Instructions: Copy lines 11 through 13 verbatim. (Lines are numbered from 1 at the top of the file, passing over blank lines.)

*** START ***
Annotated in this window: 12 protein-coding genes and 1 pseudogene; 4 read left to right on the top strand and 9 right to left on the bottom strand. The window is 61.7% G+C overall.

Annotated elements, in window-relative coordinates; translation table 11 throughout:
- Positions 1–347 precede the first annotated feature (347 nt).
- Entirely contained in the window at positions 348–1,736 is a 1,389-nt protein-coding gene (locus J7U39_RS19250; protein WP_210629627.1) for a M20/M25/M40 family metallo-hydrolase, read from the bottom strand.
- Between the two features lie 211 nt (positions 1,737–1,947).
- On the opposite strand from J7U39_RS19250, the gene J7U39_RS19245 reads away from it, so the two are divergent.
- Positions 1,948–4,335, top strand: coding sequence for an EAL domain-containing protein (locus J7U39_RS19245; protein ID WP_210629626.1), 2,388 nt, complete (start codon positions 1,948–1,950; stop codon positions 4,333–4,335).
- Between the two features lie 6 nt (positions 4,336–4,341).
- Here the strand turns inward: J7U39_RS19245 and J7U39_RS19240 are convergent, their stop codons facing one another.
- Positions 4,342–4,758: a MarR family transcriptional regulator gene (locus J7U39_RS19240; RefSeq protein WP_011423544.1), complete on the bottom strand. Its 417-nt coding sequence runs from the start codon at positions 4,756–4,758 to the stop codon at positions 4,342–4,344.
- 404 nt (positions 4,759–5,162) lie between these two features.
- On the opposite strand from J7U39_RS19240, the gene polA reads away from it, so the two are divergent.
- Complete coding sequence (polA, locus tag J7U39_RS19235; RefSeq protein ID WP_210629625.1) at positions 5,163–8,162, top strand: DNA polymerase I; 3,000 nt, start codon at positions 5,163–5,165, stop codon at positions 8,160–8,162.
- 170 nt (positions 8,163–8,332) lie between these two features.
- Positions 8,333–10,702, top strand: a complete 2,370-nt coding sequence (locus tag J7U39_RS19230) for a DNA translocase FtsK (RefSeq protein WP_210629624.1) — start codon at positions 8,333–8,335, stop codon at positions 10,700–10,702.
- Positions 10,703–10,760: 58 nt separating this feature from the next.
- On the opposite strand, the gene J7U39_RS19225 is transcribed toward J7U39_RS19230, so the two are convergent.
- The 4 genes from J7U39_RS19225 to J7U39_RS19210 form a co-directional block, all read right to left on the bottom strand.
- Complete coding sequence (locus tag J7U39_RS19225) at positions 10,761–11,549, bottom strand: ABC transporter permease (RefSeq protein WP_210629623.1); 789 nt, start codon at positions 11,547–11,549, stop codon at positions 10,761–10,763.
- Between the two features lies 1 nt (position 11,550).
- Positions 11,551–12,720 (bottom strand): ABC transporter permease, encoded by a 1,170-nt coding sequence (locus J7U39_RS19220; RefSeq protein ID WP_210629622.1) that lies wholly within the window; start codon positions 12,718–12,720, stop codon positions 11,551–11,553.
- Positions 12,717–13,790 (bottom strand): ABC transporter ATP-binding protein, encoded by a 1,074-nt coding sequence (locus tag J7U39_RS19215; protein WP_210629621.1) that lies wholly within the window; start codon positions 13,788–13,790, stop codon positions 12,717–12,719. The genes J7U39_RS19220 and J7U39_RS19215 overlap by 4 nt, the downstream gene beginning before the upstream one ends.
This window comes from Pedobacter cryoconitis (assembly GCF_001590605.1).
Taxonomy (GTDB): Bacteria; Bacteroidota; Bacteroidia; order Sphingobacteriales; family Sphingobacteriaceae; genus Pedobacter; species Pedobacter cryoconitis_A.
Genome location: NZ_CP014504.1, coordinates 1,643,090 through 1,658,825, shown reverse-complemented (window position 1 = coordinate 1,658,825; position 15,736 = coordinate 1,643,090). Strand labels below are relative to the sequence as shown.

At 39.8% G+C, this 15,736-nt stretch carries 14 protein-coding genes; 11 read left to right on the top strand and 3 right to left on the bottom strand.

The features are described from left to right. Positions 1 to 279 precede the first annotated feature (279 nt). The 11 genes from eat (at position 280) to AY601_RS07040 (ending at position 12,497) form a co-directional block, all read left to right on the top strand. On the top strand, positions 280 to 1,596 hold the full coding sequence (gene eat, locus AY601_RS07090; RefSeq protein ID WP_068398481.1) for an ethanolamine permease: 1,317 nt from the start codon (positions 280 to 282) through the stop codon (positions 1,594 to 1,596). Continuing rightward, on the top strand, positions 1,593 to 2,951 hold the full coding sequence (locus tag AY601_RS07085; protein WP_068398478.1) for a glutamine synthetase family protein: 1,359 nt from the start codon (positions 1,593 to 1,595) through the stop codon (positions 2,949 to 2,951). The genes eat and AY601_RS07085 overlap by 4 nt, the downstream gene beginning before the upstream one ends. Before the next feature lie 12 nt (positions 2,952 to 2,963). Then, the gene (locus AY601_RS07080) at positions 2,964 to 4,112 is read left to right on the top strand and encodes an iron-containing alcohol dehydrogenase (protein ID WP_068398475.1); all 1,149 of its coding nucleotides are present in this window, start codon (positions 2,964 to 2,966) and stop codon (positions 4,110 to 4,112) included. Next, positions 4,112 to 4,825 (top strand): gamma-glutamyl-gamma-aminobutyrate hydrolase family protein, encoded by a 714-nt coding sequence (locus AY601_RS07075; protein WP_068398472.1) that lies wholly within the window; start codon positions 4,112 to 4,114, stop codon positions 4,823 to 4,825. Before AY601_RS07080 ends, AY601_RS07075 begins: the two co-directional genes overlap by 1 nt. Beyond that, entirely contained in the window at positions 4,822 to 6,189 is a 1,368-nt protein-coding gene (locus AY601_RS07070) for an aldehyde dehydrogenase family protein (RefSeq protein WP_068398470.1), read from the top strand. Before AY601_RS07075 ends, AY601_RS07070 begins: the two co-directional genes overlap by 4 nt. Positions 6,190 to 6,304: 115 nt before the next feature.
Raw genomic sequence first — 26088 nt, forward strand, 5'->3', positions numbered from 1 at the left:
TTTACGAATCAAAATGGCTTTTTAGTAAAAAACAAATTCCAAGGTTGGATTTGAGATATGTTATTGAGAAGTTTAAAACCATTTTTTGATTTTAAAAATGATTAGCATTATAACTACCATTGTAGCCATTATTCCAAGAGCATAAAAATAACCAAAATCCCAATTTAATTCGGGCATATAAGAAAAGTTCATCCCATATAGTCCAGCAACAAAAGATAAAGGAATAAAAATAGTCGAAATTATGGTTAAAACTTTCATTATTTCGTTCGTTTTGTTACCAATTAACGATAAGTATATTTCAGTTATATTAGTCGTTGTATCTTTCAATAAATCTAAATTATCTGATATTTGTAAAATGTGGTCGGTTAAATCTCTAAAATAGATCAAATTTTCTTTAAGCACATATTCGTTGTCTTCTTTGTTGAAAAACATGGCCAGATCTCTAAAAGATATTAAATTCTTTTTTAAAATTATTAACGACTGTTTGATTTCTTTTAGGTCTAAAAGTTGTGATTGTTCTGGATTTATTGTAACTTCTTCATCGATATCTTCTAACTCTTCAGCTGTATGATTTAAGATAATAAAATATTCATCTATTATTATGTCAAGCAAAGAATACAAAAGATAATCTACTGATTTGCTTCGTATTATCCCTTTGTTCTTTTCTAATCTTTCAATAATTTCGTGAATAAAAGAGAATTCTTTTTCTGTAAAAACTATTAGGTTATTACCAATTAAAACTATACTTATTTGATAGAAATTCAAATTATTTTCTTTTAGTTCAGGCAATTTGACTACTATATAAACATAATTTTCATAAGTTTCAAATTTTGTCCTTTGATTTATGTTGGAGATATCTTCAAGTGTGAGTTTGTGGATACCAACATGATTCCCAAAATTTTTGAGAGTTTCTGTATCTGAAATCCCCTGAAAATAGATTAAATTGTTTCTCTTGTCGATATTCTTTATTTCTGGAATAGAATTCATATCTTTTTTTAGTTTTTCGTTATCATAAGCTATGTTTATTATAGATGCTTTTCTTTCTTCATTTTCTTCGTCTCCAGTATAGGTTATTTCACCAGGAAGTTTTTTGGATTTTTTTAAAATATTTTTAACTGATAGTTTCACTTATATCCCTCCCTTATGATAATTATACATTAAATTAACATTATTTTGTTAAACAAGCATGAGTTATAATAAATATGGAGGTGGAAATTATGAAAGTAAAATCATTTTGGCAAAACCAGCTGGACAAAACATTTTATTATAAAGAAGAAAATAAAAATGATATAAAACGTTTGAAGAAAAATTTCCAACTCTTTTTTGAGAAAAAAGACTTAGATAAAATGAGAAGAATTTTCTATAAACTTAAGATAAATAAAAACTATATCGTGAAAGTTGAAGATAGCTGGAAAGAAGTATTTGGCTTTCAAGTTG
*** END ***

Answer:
- 404 nt (positions 4,759–5,162) lie between these two features.
- On the opposite strand from J7U39_RS19240, the gene polA reads away from it, so the two are divergent.
- Complete coding sequence (polA, locus tag J7U39_RS19235; RefSeq protein ID WP_210629625.1) at positions 5,163–8,162, top strand: DNA polymerase I; 3,000 nt, start codon at positions 5,163–5,165, stop codon at positions 8,160–8,162.